The descriptive use of another's trademarks in the text on yoursite would seem to readily fall within the parameters of the fair usedefense, but capturing and attracting business to your commercial sitethrough the use of 'metatags' is, perhaps, a different story. The New YorkTimes, in an article by Carl S. Kaplan, dated April 19, 1998, describedWelles's use of the Playboy trademarks as metatags as follows:
Welles stuffed the key words "Playboy" and "Playmate" in her site'smeta tags -- portions of the Web site's source code that are invisible toregular viewers but can be read by Internet search engines.
This same article describes the position of PEI as follows:
"But Playboy officials, according to legal papers filed last month,say the references to "Playboy" and "Playmate" in Welles's meta tagslead to an unfair result. If a consumer performs a Web search using theword "Playmate," for example, the resulting hit list on the search enginewould include Welles' site, and a potential "Playboy" consumer would behijacked."
Are there any legal commentators to support the position of PEI.As a matter of fact, in the most current update materials to McCarthy onTrademarks (Release #5, March 1998, shipped in April, 1998), at Section25:69, page 25-107, Prof. McCarthy indicates his opinion and position onthe propriety of the use of 'metatags' as follows: "The result is that thetrademark is used so as to confuse and divert someone looking for a website that is sponsored by the owner of that trademark." In addition, atSection 25:69, page 25-108, Prof. McCarthy further states: "Infringementcan be based upon confusion which creates initial customer interest, eventhough no actual sale is finally completed as a result of the confusion.That is, the web user is lured to a web site she is not looking for as aresult of confusion and deception intentionally caused by the defendant whoknows the limitations of the searching device used by the potentialvisitor."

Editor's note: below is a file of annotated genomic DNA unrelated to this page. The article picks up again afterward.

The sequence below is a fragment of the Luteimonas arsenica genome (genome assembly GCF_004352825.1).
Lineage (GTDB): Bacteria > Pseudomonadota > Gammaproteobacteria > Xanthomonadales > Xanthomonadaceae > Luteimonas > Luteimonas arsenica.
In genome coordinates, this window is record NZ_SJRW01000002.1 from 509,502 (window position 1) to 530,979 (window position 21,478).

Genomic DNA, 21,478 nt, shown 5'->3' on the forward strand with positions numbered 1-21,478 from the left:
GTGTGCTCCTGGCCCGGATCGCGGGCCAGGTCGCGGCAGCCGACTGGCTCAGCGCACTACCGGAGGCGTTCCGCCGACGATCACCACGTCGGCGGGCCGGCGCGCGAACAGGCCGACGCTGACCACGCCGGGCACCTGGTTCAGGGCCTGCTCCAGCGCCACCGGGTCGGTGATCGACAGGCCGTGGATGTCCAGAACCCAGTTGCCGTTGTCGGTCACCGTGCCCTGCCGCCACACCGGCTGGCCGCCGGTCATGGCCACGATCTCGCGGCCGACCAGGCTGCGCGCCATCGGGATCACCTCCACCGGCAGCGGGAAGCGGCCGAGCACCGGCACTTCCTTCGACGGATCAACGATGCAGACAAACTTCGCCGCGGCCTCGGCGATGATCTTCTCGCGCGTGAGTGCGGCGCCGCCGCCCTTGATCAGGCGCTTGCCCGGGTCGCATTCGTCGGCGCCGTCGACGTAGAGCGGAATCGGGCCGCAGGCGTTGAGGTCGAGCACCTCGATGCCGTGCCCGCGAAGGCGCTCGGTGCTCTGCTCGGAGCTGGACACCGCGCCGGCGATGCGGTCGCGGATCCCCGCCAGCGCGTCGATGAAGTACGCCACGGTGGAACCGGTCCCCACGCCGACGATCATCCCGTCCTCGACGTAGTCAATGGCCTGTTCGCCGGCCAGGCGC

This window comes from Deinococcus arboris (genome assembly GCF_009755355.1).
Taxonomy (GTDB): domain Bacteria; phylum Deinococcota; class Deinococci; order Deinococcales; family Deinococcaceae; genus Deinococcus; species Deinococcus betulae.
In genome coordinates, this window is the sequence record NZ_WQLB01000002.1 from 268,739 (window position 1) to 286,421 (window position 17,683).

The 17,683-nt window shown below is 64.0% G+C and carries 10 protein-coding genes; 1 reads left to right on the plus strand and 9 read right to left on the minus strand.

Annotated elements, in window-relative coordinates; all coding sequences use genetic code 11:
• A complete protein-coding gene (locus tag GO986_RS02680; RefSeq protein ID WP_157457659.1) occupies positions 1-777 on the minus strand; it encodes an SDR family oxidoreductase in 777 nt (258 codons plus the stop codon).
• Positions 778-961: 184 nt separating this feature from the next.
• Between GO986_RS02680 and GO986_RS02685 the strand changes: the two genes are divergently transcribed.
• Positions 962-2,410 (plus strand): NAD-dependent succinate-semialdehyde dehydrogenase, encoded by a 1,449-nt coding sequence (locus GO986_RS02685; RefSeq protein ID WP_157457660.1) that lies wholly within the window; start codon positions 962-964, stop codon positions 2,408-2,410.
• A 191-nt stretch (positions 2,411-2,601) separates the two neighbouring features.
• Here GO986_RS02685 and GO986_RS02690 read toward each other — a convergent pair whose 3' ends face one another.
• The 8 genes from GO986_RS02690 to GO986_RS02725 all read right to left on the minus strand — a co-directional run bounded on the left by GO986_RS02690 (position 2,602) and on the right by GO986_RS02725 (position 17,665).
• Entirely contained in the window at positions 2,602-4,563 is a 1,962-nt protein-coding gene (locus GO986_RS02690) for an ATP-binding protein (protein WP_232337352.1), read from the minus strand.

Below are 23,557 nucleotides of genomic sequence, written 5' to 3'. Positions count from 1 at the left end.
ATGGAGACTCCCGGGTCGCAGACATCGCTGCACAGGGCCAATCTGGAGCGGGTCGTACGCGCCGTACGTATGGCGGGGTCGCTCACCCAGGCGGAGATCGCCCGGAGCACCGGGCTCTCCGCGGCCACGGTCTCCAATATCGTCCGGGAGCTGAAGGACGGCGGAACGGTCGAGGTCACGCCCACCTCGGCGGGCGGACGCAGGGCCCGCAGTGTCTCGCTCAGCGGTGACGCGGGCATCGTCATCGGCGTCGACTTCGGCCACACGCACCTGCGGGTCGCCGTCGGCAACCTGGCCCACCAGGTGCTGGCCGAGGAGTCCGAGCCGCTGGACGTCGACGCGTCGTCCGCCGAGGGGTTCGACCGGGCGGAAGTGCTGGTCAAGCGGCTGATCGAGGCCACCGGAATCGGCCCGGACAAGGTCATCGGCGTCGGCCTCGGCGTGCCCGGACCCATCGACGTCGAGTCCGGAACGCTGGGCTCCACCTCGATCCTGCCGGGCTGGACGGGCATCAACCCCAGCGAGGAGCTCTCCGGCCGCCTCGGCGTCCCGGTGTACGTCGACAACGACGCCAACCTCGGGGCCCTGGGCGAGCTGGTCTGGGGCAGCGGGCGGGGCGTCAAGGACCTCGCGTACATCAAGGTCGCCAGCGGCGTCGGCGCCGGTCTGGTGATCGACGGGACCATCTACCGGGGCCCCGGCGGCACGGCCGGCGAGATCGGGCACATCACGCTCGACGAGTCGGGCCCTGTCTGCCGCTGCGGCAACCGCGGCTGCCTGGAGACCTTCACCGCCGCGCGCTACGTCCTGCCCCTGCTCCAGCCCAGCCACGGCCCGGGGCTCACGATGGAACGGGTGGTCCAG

Taking a position more in line with Welles's use of PEI trademarksas metatags being permissible, however, is Prof. Mark Lemley of theUniversity of Texas Law School, who has reportedly been quoted as stating:"It seems reasonable that if Welles has a right to use Playboy's trademarksin her editorial copy, she has a right to put them where search engines canfind them."
The Jury is still out on 'metatags as trademark infringement' inCalifornia with these two divergent rulings. While one can concede thepropriety of visible text/html code on a web site that is clearly'descriptive use of another's trademark' as permissible fair use within theconfines of the Lanham Act, it is arguably a separate inquiry with respectto the propriety of the use of "hidden code" using another's trademarks toincrease traffic and business to your own web site.
In any event, the stage is now set for the 9th Circuit to resolvethis disparity of rulings with a spokesman for PEI indicating that theywill appeal the ruling in the Welles matter.
401 Wilshire Blvd., 12th Floor, Santa Monica, CA 90401
(310) 470-2929 Fax: (310) 474-4710